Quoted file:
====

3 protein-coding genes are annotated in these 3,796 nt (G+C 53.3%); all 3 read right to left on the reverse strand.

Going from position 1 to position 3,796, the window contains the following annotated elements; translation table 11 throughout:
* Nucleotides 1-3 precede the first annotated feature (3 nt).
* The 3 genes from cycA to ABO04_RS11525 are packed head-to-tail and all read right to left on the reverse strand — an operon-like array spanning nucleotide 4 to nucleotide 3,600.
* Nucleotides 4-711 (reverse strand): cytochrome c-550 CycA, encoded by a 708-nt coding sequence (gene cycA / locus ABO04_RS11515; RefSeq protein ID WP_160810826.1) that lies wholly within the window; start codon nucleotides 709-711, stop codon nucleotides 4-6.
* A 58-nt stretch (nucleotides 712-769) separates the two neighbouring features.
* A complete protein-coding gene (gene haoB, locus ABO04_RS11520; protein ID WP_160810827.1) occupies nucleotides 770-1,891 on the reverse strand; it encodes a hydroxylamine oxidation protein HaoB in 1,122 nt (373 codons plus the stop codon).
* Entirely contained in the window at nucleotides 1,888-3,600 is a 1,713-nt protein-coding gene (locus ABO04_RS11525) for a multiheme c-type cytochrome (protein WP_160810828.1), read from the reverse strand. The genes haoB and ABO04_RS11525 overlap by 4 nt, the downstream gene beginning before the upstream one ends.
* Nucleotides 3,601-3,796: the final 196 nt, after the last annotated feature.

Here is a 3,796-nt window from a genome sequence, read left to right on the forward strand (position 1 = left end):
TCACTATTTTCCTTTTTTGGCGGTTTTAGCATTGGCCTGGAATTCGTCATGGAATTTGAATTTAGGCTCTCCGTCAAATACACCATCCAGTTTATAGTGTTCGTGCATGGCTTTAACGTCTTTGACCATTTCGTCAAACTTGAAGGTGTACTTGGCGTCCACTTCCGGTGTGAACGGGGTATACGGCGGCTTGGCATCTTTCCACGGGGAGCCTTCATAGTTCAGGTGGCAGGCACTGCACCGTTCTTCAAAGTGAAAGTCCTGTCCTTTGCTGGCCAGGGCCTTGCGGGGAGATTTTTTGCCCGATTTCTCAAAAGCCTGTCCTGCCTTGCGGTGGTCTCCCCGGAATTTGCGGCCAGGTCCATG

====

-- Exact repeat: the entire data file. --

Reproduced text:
3 protein-coding genes are annotated in these 3,796 nt (G+C 53.3%); all 3 read right to left on the reverse strand.

Going from position 1 to position 3,796, the window contains the following annotated elements; translation table 11 throughout:
* Nucleotides 1-3 precede the first annotated feature (3 nt).
* The 3 genes from cycA to ABO04_RS11525 are packed head-to-tail and all read right to left on the reverse strand — an operon-like array spanning nucleotide 4 to nucleotide 3,600.
* Nucleotides 4-711 (reverse strand): cytochrome c-550 CycA, encoded by a 708-nt coding sequence (gene cycA / locus ABO04_RS11515; RefSeq protein ID WP_160810826.1) that lies wholly within the window; start codon nucleotides 709-711, stop codon nucleotides 4-6.
* A 58-nt stretch (nucleotides 712-769) separates the two neighbouring features.
* A complete protein-coding gene (gene haoB, locus ABO04_RS11520; protein ID WP_160810827.1) occupies nucleotides 770-1,891 on the reverse strand; it encodes a hydroxylamine oxidation protein HaoB in 1,122 nt (373 codons plus the stop codon).
* Entirely contained in the window at nucleotides 1,888-3,600 is a 1,713-nt protein-coding gene (locus ABO04_RS11525) for a multiheme c-type cytochrome (protein WP_160810828.1), read from the reverse strand. The genes haoB and ABO04_RS11525 overlap by 4 nt, the downstream gene beginning before the upstream one ends.
* Nucleotides 3,601-3,796: the final 196 nt, after the last annotated feature.

Here is a 3,796-nt window from a genome sequence, read left to right on the forward strand (position 1 = left end):
TCACTATTTTCCTTTTTTGGCGGTTTTAGCATTGGCCTGGAATTCGTCATGGAATTTGAATTTAGGCTCTCCGTCAAATACACCATCCAGTTTATAGTGTTCGTGCATGGCTTTAACGTCTTTGACCATTTCGTCAAACTTGAAGGTGTACTTGGCGTCCACTTCCGGTGTGAACGGGGTATACGGCGGCTTGGCATCTTTCCACGGGGAGCCTTCATAGTTCAGGTGGCAGGCACTGCACCGTTCTTCAAAGTGAAAGTCCTGTCCTTTGCTGGCCAGGGCCTTGCGGGGAGATTTTTTGCCCGATTTCTCAAAAGCCTGTCCTGCCTTGCGGTGGTCTCCCCGGAATTTGCGGCCAGGTCCATG